If you are in the States or the UK is possible to pre-order from amazon. ...
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Posted: 11/21/2007 5:06:26 AM 

 

Two novels in the Vincent Calvino series are now available in mass paperback editions. The books are priced at $9.95 plus shipping. You can order The Big Weird and Pattaya 24/7 from the order page on my website.

The Big Weird (fifth in the Calvino Series)

A beautiful American blond is found dead with a large bullet hole in her head in the house of her ex-boyfriend. A famous Hollywood screenwriter hires Calvino to investigate her death. Everyone except Calvino’s client believes Samantha McNeal has committed suicide.

“The Big Weird is an excellent read, charming, amusing, insightful, complex, localised yet startlingly universal in its themes.”
—Guide of Bangkok...
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Posted: 11/16/2007 12:08:22 AM 

 

 It is common to see racially mixed couples in shopping malls, restaurants and discos in Bangkok and in other cities in Thailand. The typical couple is a Thai woman with a farang man. Though there are certainly lots of examples of Thai men with farang women. In many of my books starting with A Killing Smile I have written about racially mixed couples, their problems, conflicts, their source of anxiety, and the cultural roadblocks they often encounter in Thailand.

Slate has an article by Ray Fisman: An Economist goes to the Bar looking at how racial characteristics factor into the decision to date and marry. Here are some of Fisman’s conclusions: ...
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Posted: 11/9/2007 2:55:08 AM 

 

Marcel Proust wrote about memory in Swann’s Way. Like Turner’s famous paintings of sunsets, Proust took readers inward to cull, witness, enjoy, and interpret that great terrain of the remembered past.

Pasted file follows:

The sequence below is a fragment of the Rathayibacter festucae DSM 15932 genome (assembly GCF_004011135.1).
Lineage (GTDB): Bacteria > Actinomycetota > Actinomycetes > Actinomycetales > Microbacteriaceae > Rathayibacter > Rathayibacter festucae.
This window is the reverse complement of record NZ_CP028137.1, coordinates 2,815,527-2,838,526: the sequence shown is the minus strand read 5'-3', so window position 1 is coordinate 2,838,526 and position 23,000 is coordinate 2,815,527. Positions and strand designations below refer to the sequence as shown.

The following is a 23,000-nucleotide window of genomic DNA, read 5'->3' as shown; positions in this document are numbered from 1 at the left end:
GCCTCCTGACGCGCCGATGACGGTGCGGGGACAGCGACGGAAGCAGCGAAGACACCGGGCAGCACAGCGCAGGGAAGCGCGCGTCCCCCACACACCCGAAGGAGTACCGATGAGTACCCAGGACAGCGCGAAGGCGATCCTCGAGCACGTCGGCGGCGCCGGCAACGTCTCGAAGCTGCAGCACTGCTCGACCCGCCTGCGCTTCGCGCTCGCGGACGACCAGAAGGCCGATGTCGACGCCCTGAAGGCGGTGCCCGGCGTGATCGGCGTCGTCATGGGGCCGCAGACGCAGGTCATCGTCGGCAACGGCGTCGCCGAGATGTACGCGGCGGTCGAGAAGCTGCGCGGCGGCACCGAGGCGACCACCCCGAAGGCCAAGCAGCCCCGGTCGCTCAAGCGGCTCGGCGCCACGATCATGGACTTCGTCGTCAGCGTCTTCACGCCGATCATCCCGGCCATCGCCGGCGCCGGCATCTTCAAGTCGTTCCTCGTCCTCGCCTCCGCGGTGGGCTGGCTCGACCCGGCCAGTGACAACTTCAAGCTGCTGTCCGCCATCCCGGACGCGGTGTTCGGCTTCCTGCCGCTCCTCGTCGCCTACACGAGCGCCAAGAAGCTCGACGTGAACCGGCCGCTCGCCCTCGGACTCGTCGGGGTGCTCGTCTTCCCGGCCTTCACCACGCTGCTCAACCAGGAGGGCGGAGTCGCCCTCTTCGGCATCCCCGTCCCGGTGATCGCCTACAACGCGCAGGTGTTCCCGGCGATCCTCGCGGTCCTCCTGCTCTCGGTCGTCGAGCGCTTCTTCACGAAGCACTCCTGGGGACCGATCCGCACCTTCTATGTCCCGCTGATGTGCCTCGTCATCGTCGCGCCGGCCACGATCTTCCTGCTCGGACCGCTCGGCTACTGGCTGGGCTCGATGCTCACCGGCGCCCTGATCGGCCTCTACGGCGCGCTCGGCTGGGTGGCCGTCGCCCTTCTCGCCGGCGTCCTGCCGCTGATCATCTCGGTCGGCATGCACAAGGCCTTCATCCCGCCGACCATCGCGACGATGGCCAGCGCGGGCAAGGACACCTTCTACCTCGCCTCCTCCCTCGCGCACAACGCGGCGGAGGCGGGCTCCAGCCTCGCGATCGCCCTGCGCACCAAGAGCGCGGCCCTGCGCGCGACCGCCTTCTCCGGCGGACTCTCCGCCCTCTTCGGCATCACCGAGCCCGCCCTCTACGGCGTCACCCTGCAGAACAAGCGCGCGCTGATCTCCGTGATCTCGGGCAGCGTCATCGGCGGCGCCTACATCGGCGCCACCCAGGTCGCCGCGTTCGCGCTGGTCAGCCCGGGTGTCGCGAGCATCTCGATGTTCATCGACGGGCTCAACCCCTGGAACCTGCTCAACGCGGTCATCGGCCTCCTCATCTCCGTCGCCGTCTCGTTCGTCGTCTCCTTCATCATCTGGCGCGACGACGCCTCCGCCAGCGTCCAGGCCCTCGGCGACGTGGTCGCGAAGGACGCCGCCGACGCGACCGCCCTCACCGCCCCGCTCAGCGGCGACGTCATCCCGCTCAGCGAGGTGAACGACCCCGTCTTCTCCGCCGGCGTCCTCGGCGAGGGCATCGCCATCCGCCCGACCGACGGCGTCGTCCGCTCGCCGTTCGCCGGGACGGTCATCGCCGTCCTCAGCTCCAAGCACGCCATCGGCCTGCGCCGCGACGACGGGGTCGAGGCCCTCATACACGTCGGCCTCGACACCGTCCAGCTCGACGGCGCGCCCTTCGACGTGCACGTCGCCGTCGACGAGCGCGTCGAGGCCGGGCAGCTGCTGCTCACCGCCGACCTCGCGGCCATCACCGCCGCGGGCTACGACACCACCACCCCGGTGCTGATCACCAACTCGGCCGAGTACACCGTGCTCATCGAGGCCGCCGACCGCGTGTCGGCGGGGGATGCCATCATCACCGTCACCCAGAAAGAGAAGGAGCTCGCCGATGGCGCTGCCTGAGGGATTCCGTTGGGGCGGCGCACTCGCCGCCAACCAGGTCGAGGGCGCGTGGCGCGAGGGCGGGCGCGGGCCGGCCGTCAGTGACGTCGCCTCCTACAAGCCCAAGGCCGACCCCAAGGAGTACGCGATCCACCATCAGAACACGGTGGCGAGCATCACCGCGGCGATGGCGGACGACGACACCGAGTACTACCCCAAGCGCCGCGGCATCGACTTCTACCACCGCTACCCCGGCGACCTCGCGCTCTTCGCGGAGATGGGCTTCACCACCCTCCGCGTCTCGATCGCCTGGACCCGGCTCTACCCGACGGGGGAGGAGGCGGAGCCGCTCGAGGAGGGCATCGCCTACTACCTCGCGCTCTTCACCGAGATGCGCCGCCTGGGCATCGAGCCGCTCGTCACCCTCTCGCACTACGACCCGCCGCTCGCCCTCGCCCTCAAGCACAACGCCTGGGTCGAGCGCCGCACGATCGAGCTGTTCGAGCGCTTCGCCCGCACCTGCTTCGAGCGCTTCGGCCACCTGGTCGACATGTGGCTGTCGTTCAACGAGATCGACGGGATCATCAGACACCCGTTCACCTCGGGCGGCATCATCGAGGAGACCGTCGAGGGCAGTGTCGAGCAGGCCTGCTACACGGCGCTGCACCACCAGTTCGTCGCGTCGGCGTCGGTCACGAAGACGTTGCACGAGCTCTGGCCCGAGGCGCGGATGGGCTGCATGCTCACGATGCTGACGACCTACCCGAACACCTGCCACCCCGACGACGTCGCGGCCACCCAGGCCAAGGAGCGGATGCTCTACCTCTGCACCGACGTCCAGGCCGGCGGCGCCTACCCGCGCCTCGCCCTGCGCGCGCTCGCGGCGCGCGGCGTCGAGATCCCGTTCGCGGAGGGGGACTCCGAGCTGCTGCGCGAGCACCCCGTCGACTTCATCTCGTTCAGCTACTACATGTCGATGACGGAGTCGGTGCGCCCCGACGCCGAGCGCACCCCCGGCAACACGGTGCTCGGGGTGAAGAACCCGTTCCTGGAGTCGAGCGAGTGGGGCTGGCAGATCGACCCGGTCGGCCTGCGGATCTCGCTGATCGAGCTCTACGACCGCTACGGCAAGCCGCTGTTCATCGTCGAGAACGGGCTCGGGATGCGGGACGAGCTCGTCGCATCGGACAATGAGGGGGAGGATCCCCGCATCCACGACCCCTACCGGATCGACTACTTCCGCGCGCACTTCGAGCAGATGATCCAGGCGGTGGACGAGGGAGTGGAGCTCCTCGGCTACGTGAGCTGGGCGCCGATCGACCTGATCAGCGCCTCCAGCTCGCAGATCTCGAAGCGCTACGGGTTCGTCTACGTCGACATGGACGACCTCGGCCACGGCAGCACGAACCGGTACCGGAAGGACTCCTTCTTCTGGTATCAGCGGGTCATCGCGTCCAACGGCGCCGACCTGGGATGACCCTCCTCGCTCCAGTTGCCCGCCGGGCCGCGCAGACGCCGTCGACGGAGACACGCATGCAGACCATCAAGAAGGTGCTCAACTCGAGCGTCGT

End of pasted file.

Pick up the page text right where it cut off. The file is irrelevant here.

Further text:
A great deal of our identity is shaped by what we remember about the past. Memory, in most people, is variable, fickle, and unreliable. At the base level, memory is a pattern recognition system rooted in the billions of neurons in our brain. In a recent National Geographic article titled Remember This by Joshua Foer, the author recounts Jorge Luis Borges famous short story about memory: ...
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Posted: 11/7/2007 11:00:10 PM 

 

The best writing is fueled by passion. In the case of Raymond Chandler, there is a strong case that his heart-felt passion for his wife was the dominant force that propelled his writing.

There is a biography published on 6th November 2007 about the relationship between Chandler and his wife. Richard Rayner recently reviewed 'The Long Embrace' by Judith Freeman in the LA Times ...
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Posted: 11/7/2007 3:59:27 AM 

 

Neurology is closing in on answers to this ancient question. Novelists are in the business of inventing, refining and explaining the “self” found in characters. But do we really have a grasp of the mechanisms that create a sense of self?

In an article titled The Neurology of Self-Awareness, V.S. Ramachandran discusses the current theories and research.

“There are many aspects of self. It has a sense of unity despite the multitude of sense impressions and beliefs. In addition it has a sense of continuity in time, of being in control of its actions ("free will"), of being anchored in a body, a sense of its worth, dignity and mortality (or immortality). Each of these aspects of self may be mediated by different centers in different parts of the brain and its only for convenience that we lump them together in a single word.” ...
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Posted: 11/4/2007 11:52:58 PM 

 

In pursuit of one's own shadow

By Zinovy Zinik